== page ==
Willemijn Verkoren and Mathijs van Leeuwen
What does civil society (CS) look like in so-called “fragile states”? What civil society actors have a potential to contribute to peace in fragile contexts, and what roles do they play, or may they play, in bringing peace closer? How can they be strengthened by international development organizations?
In (policy) literature, “civil society” actors are allocated diverse roles in democratization and peacebuilding, including advocacy, peace education, local mediation, and service delivery. Given the importance attached to CS in promoting peace and democracy, increasingly, policies to promote peace in conflict-torn societies have included “CS building” or “strengthening” as an aim. Among US-based development organizations and donors, the idea is often that citizens' associations create a space between the citizen and the state, which is used to discuss and negotiate public issues. This allows for a check on government actions, the representation of citizens' interests, and the creation of a “social contract” between both parties. More European-oriented traditions emphasize the transformative role of societal groups in striving for political reform and emancipating citizens. Based on such ideas, over the last decade, we have seen an increasing interest in “civil society building” in developing countries.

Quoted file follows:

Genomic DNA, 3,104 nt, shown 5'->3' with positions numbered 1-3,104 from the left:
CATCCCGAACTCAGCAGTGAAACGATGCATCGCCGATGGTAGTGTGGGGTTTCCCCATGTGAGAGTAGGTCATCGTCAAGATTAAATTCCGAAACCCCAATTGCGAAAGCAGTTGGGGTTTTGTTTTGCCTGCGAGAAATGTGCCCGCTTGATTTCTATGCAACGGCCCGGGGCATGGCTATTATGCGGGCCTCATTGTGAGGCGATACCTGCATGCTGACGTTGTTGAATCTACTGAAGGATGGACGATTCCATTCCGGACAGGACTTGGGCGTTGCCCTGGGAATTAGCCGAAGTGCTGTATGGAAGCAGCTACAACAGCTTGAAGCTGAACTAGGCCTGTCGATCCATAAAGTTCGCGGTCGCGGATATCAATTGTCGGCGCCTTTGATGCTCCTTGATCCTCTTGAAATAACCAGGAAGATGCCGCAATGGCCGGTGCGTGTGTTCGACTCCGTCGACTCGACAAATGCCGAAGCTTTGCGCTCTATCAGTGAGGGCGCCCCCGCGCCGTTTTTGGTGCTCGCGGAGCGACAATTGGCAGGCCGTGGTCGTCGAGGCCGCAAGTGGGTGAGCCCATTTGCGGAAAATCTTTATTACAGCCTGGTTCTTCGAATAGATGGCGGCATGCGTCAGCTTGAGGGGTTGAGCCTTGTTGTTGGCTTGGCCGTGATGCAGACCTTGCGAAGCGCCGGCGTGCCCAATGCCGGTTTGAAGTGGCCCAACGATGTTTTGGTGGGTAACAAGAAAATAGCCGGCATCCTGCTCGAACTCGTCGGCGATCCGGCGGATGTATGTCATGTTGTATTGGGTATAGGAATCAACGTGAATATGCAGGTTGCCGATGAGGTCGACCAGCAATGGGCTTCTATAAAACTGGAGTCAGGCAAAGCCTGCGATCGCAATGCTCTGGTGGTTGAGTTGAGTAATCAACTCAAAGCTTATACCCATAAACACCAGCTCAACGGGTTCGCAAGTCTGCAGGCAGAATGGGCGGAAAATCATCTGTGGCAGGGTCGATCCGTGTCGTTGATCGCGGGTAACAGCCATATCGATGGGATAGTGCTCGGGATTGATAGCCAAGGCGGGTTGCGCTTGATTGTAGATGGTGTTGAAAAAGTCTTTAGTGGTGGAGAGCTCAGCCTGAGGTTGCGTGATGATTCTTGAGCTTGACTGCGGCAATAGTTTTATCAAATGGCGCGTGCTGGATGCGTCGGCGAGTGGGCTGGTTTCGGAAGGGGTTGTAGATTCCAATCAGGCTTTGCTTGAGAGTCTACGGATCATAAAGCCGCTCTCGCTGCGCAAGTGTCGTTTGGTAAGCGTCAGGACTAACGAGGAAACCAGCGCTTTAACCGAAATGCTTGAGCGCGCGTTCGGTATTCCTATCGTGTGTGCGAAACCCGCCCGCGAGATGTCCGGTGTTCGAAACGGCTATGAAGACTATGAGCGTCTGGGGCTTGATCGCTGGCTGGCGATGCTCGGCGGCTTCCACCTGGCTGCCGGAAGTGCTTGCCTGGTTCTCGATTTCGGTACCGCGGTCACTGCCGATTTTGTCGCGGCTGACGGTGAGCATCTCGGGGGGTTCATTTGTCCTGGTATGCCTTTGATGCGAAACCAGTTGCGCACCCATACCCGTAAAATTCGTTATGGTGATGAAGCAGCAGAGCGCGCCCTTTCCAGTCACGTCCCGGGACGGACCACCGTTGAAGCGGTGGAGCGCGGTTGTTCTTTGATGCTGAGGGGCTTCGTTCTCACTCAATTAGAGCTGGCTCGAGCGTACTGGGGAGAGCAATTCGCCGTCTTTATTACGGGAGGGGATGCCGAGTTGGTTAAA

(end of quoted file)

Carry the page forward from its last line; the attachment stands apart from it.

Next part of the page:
Such ideas about CS have also found strong resonance in the context of so-called ...